Some stories sound too good to be true. The idea that a gang of intellectuals staged a bank heist in Communist Romania by pretending to be a film crew and who were then were forced to recreate their actions is one such tale. The idea of making a dramatic film based on such dynamite source material, with such a high quality cast, is an enticing proposition. However, though Closer to the Moon is a fairly amiable watch, it never quite reaches the heights its subject matter suggests.
In Soviet era Romania, young waiter Virgil (Harry Lloyd) witnesses a movie crew filming a bank robbery in the square outside his workplace. It inspires him to quit his job and find work with eccentric director ‘Maestro’ Flavio (Allan Corduner). They are ordered by Comrade Holban (Anton Lesser) to make a film about the staged film shoot, and real life bank robbery, that Virgil saw, documenting the events that led to Max Rosenthal (Mark Strong) and his accomplices, including Alice (Vera Farmiga) devising and executing the heist.
It is to Nae Caranfil’s credit that the film isn’t merely a worthy, awards-bothering period piece. Instead for the most part it is a fairly enjoyable romp, one that at the same time manages to shine a light on the ousting from power of the Jewish revolutionaries who helped to defeat the Nazis. It also successfully mines great humour out of the absurdity of recreating the gang’s heist, and of the authorities’ handling of the film shoot.
It helps that Caranfil has such an excellent ensemble of actors. In a rare opportunity to play comedic leading roles, both Strong and Farmiga are as good as ever. They and their fellow gang members, Christian McKay, Joe Armstrong and Tim Plester, all display an easy chemistry and camaraderie, and the film is it at its best in their scenes together. Lesser is also very good value as the exasperated Holban, allowing the character actor a rare chance to shine, while David de Keyser is very funny as Virgil’s landlord. However though Lloyd brings a winning naivety to Virgil himself, it’s hard not to think the film would’ve been better if it’d focused solely on Strong et al.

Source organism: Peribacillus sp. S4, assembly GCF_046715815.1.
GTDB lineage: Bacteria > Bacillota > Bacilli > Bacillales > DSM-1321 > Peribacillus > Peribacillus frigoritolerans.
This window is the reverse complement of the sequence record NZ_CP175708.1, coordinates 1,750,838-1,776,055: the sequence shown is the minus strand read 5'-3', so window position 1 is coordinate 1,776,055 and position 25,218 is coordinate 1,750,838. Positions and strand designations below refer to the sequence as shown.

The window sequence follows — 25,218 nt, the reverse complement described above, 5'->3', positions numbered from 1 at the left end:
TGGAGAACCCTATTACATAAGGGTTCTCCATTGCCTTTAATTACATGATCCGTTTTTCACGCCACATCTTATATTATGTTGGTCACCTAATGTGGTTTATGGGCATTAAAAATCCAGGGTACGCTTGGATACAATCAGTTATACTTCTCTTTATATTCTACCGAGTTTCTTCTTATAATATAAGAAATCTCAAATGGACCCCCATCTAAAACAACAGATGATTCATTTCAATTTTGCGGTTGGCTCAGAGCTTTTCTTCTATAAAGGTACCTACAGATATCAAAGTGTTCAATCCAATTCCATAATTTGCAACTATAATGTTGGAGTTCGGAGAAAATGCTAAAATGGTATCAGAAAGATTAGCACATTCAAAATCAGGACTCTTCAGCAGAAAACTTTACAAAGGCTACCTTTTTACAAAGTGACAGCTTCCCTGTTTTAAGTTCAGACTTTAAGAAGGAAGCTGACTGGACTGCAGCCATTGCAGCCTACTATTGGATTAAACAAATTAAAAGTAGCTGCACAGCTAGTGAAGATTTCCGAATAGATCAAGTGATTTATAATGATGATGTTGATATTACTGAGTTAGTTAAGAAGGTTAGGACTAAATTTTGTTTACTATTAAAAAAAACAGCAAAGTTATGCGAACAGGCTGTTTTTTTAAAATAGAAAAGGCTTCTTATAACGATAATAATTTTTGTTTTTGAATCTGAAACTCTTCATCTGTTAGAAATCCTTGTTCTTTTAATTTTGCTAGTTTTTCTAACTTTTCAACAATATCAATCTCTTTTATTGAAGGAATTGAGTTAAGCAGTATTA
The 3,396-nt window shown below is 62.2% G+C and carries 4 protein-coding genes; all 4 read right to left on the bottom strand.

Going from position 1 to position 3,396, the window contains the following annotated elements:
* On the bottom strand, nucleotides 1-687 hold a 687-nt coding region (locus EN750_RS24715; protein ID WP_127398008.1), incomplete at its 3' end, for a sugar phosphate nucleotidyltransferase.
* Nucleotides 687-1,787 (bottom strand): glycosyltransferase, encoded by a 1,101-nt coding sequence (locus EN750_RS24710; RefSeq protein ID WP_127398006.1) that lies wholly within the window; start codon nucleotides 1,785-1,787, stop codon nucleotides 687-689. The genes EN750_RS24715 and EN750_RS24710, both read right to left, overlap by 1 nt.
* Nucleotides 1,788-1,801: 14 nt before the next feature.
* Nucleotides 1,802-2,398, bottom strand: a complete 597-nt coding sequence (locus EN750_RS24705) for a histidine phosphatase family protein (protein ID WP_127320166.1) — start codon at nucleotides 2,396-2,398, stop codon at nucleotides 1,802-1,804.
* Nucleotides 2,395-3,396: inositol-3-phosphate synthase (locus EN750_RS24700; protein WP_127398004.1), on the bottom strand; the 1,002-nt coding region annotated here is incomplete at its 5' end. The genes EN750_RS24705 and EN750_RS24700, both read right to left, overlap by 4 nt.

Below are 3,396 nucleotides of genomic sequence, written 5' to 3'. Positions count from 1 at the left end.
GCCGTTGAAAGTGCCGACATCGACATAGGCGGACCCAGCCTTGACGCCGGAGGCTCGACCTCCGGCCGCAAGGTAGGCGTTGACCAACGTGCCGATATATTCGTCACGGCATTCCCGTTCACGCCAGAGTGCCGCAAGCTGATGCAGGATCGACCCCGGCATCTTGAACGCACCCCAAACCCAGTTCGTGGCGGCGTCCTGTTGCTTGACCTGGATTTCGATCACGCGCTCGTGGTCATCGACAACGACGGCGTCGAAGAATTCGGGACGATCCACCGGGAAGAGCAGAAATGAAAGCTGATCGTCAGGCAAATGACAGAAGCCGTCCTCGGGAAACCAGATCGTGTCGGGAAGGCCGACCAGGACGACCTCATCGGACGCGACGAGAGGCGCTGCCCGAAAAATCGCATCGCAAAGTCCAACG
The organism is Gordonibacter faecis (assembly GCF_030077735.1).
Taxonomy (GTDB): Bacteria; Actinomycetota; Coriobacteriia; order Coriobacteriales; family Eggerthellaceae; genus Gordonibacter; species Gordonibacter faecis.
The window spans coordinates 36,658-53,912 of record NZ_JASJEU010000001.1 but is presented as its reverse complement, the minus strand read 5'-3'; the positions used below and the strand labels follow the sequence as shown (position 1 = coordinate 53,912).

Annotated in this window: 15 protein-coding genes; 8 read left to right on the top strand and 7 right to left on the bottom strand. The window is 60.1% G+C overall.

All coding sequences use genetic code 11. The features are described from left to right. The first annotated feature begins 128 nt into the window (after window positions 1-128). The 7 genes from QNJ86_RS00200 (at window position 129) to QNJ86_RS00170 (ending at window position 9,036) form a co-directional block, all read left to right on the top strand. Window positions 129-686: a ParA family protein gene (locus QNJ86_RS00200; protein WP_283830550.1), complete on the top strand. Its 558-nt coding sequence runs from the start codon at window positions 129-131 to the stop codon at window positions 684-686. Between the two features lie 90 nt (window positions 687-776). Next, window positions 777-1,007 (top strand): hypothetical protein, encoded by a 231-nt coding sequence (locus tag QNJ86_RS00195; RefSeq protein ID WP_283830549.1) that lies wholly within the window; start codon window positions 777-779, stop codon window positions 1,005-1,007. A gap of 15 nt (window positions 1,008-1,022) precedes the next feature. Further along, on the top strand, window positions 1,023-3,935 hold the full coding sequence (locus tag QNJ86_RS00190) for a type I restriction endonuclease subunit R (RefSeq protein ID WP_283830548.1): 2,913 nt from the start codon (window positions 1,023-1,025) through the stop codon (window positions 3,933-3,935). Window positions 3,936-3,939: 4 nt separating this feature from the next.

As engaging as the actors are, Closer to the Moon overextends itself somewhat with its mixing of genres and tones. It is part drama, part satire, part romance and part whimsical comedy, and these parts don’t always fit together well. Some of the humour is too broad (particularly anything involving how sozzled Flavio is) and the music becoming extra wacky in order to underline the desire for chuckles. The amount of swearing in the film is also jarring, as in the main it is otherwise a pretty ‘PG’ affair. And when the film shifts gears towards the end and becomes far more serious, it stalls slightly as it hasn’t devoted enough time to the gang. As a result, their defiance in the face of tyranny doesn’t have the impact it should.
The disjointed nature of the film isn’t aided by its chapter based structure. The story flits around between points of view and periods in time, which only serves to keep the real reason why Rosenthal’s crew committed the robbery a mystery. In doing so, it simply means that we don’t know what drives the main characters. The structural confusion also ensures that it is not entirely clear whose story this is: Max’s, Alice’s or Virgil’s?
All in all, Closer to the Moon is much like the space missions discussed within its story: superficially impressive and engaging but actually less remarkable or relevant as perhaps it should.
Closer to the Moon premieres as the opening night gala screening of the UK Jewish Film Festival on Saturday 7th November before a 13th November UK cinema release.